In the Global Visual Merchandising team that I work in, our team follows the product from the moment that we launch it, until it arrives in the store. I am the head of Global Visual Merchandising. In each region there is a dedicated head of Visual Merchandising who is in charge of following the strategy and the specific markets. The important thing is that there is a bridge between marketing and distribution, so it helps to make it more cohesive at the end of the day.
Technology is extremely important in today’s store design. How do you successfully integrate technology to create an effective in-store experience?
The technology that we incorporate is in the Le Club concept. We are starting to think of the customer in a different way. We are incorporating tablets and screens in stores to complete the experience. Although, we still believe in the savoir-faire that you can only experience within the store. Technology is part of the strategy but it’s not the only strategy. I don’t think it will ever become completely digital because there is still always the interest and excitement to discover what you see online, to visit the stores and touch the products.
“Visual merchandising is all about telling a story.”
What is your favorite product display?
I love the women’s collection – women shop in different ways to men, so we always need to surprise them to keep them coming to the store. We are known as a very masculine brand because of the polo, the history and of René Lacoste, etc. Today, the way that women buy is so different and it’s unique, so we have to work on that in order to be innovative.
Above: Lacoste Store Paris Les Halles
My favorite piece is the black polo from Lacoste; I wear it for every occasion! You can make it your own style. This makes me think about the essence of working with Lacoste – it’s that you come as you are and you will always find your way, you will always find something that will make you think: I belong to Lacoste.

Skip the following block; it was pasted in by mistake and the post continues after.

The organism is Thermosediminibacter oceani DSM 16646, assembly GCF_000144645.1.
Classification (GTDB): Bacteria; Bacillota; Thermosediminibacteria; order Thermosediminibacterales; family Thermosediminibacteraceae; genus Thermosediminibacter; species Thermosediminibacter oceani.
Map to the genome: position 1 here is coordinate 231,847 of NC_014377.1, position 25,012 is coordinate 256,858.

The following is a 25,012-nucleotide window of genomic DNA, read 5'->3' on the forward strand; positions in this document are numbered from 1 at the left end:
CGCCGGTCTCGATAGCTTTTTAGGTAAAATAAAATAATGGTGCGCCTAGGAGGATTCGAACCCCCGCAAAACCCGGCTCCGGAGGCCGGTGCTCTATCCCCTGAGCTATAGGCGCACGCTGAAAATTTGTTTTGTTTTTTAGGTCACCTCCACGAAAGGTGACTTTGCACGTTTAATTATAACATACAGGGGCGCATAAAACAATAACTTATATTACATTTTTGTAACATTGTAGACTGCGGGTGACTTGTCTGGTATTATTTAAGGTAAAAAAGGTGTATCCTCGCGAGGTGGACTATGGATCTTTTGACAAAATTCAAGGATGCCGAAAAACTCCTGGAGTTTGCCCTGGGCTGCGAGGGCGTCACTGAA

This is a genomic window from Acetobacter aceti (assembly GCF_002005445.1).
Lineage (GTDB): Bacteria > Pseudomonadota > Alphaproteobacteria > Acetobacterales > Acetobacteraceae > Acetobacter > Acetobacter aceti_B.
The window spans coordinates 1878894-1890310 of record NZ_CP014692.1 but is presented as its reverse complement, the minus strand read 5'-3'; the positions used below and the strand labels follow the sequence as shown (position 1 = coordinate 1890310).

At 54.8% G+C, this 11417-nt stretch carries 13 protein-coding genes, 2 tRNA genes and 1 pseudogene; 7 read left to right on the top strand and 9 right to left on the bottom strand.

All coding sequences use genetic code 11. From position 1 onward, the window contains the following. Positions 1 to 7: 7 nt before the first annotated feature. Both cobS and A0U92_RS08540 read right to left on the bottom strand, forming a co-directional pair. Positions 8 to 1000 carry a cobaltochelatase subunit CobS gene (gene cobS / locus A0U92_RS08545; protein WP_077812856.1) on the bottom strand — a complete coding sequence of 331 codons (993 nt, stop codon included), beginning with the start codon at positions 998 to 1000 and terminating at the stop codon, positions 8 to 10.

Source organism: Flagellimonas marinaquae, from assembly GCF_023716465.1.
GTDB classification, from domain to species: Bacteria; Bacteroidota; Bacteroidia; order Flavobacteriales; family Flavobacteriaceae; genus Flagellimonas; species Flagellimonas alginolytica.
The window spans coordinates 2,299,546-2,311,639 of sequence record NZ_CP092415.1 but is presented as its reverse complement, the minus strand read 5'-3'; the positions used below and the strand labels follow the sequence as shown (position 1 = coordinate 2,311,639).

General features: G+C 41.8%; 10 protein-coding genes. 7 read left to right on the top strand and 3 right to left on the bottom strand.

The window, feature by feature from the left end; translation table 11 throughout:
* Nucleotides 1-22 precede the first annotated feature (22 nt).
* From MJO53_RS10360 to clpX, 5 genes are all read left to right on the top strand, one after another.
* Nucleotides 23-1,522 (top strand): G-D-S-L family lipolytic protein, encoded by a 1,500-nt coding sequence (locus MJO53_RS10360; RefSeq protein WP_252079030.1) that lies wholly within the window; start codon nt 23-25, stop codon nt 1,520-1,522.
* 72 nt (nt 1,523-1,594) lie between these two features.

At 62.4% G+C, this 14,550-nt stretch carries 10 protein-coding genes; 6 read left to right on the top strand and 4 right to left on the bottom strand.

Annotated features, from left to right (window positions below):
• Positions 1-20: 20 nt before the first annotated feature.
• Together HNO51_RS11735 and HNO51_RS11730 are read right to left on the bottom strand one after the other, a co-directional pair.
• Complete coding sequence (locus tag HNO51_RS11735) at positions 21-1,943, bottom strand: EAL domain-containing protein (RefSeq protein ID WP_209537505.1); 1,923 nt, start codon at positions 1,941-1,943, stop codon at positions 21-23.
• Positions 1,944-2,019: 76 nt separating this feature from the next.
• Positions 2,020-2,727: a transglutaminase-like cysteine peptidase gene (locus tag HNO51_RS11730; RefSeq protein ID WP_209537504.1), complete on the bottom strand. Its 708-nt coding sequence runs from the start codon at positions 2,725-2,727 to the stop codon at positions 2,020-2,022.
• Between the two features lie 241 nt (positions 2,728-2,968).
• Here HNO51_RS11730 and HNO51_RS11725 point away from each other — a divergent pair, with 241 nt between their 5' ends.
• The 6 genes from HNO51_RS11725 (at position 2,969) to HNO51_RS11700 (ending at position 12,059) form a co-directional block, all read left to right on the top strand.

What trends are coming in VM?
It’s difficult to tell, but what is certain for Lacoste is that we will always try to renew ourselves and make the Le Club concept evolve. We will be more playful, more lifestyle focused, because this is how we want our stores to be. We won’t forget about the business of course, but at the same time we will be more inspirational.
There is a growing trend with pop-ups; do you feel the need to do that as a brand?
This need is coming naturally from the markets; it’s usually to launch a new product. Today, the pop-up is just an evolution of our concept – it’s another way to expand the brand without completely breaking from our strategy.
“As long as you have a vision, you can apply it to anything.”
We work by seasons, but we do have product launches as well. Every time we change our windows, we change our collection. It doesn’t mean that you remove the collection; it’s just that you’re editing it.
What advice do you have for young designers who aspire to be VMs?
You never know what the job of a Visual Merchandiser is like until you try it. It’s a very unique journey, because it’s not an exact science. You have to be versatile to be able to adapt. If you want to build your career in Visual Merchandising, you need to be surrounded by people and work together.